Geena was a white African; third generation South African. She didn’t always agree with James’s cautions about safety in Africa. Although she was about 13 when her family left in protest of apartheid, she had remained deeply connected to the continent that first shaped her childhood. Finally, giving in to her yearning, she dropped out of her PhD in Canada and returned to Africa to find herself. She had met James during an impromptu visit to Sierra Leone and stayed.
James loved being in Africa but he didn’t agree with Geena’s blanket views that they were safe everywhere simply because they were good human beings. As much as they’d try to get the most local experience, he wouldn’t compromise on where they stayed. Crystal Hotel fit the bill.
James crossed the room to the window. “Great view of the beach! Upgrade was worth it”
“Upgrade seemed dodgy.” Geena commented as she joined James taking in the view of the beach. “I can’t wait to take a dip tomorrow.”
“Sleep in. Mark won’t be pick us up until afternoon,” James said. “Looking forward to seeing him again.”
Geena headed for the bathroom. “Shower time.”
James thoughts drifted to Mark. They had gone to college together. After graduation, James had gone to Sierra Leone with the Peace Corps; Mark to Monrovia.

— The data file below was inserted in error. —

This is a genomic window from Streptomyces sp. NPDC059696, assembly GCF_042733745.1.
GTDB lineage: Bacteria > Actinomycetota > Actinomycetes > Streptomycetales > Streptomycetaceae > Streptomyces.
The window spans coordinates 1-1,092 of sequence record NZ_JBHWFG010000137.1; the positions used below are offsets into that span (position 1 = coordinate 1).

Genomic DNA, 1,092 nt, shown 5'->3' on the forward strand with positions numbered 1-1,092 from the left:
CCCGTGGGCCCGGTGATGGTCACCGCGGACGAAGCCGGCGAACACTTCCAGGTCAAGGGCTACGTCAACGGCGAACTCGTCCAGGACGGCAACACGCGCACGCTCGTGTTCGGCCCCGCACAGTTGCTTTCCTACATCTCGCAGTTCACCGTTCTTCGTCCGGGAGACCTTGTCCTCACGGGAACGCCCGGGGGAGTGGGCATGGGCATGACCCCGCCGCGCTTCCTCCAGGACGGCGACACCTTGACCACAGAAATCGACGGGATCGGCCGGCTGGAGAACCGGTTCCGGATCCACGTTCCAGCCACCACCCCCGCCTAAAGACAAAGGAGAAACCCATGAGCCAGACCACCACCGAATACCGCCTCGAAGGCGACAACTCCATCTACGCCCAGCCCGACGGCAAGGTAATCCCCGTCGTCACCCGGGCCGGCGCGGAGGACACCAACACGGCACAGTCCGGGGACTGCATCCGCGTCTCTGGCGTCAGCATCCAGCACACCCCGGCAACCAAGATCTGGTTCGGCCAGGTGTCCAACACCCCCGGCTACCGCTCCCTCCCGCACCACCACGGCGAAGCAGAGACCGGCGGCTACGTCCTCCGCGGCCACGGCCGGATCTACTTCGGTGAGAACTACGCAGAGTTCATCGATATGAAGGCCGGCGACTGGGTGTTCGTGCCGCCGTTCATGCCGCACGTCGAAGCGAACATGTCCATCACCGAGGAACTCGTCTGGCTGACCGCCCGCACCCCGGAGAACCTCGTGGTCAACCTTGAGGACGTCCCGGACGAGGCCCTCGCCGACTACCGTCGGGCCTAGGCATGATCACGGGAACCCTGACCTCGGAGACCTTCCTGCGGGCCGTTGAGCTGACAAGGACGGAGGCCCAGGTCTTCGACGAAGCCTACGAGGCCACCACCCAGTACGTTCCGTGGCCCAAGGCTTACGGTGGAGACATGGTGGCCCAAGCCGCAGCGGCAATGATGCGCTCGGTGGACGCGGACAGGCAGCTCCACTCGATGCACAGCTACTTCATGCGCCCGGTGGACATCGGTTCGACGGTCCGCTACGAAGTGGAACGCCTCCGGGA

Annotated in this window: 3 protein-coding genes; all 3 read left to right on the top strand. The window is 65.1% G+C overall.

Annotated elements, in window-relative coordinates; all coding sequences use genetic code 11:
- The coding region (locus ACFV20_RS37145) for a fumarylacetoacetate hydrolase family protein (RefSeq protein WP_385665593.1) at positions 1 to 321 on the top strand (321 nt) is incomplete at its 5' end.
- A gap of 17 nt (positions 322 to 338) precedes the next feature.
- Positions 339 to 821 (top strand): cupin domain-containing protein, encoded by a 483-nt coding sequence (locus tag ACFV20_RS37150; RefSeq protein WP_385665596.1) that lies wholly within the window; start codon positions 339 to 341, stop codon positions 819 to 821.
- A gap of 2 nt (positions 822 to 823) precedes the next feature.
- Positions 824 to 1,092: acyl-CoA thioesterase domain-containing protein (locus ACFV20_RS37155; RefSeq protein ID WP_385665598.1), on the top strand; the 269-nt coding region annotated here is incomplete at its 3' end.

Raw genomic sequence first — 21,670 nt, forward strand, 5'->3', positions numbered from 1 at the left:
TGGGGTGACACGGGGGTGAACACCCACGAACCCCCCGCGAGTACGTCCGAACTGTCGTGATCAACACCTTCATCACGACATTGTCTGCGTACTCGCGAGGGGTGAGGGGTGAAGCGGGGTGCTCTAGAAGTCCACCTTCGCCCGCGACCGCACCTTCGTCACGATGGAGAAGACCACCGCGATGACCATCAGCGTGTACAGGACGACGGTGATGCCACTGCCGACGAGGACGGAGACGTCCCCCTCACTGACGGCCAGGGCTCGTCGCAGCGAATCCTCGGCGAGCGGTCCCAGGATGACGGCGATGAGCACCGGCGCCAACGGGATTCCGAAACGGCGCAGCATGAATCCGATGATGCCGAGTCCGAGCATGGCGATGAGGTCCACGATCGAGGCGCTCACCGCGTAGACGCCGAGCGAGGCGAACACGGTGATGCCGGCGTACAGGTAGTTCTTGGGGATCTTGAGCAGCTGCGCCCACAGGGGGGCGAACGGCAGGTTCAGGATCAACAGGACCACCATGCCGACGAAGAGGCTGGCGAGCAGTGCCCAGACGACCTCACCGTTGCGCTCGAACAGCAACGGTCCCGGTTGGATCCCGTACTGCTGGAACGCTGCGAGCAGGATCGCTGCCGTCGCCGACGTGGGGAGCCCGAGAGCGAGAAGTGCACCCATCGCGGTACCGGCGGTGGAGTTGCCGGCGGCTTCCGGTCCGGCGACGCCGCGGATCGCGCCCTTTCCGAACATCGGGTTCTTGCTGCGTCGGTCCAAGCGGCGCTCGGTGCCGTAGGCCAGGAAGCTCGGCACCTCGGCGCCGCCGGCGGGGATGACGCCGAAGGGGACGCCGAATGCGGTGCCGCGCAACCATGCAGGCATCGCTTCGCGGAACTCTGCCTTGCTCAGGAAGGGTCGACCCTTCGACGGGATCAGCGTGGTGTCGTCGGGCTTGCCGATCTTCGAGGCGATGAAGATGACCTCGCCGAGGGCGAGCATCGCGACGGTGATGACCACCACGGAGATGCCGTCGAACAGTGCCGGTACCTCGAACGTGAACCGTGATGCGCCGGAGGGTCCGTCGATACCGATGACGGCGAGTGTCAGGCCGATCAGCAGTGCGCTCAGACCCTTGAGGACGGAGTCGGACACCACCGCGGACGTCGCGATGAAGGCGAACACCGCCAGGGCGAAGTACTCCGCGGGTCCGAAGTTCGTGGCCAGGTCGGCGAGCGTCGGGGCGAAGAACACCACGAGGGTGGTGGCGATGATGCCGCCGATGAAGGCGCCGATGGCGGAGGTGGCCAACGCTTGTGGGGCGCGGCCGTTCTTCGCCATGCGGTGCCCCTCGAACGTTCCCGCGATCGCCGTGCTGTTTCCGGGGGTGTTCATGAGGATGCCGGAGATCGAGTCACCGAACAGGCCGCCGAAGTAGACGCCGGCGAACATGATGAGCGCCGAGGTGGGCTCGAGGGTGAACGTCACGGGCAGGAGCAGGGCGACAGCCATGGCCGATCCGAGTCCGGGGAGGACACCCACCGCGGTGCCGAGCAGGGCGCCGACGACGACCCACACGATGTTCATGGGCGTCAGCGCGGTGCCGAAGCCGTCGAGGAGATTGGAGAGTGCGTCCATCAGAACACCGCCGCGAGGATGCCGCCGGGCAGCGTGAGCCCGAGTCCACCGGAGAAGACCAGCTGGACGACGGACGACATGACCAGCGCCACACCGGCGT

Oh! You did not ask
“What! Damn!” came a shout from the bathroom. James turned. Geena stood, still fully-clothed, in the bathroom door.
“I can’t believe this!”
James looked at her with a quizzical expression.
She stormed out of the room, took the stairs in twos to the lobby. It was faster than by lift.
“There’s no water in our room!” he heard Geena shout as he arrived in the lobby.
The receptionist arranged a neutral look on her face: “Oh! Yes. The city shut off the water to this area.”
“You didn’t tell us this when we checked in.”
“You did not ask madam.”
“What? I expect a hotel to have water. Why would I ask?”
“I don’t know,” the receptionist replied. “Maybe you want to wash?”
Geena shut her eyes and took a deep breath. James now stood at her side.
“When. Will. The water. Come. Back. On?” she asked struggling to remain calm as she re-opened her eyes.
“I don’t know, Madam. Sometime today. That, I can say for certain.”
Geena turned to James “Oh come on! Let’s go to the beach.”
The receptionist shrugged. White people.
You can’t do that!
Annoyance propelled Geena’s stocky legs, sweeping her over the sand. “Moron,” she muttered. Her heart did double time to her legs as her head thundered with murderous thoughts of the receptionist. Stupid woman. I could have slapped her. Should have slapped her.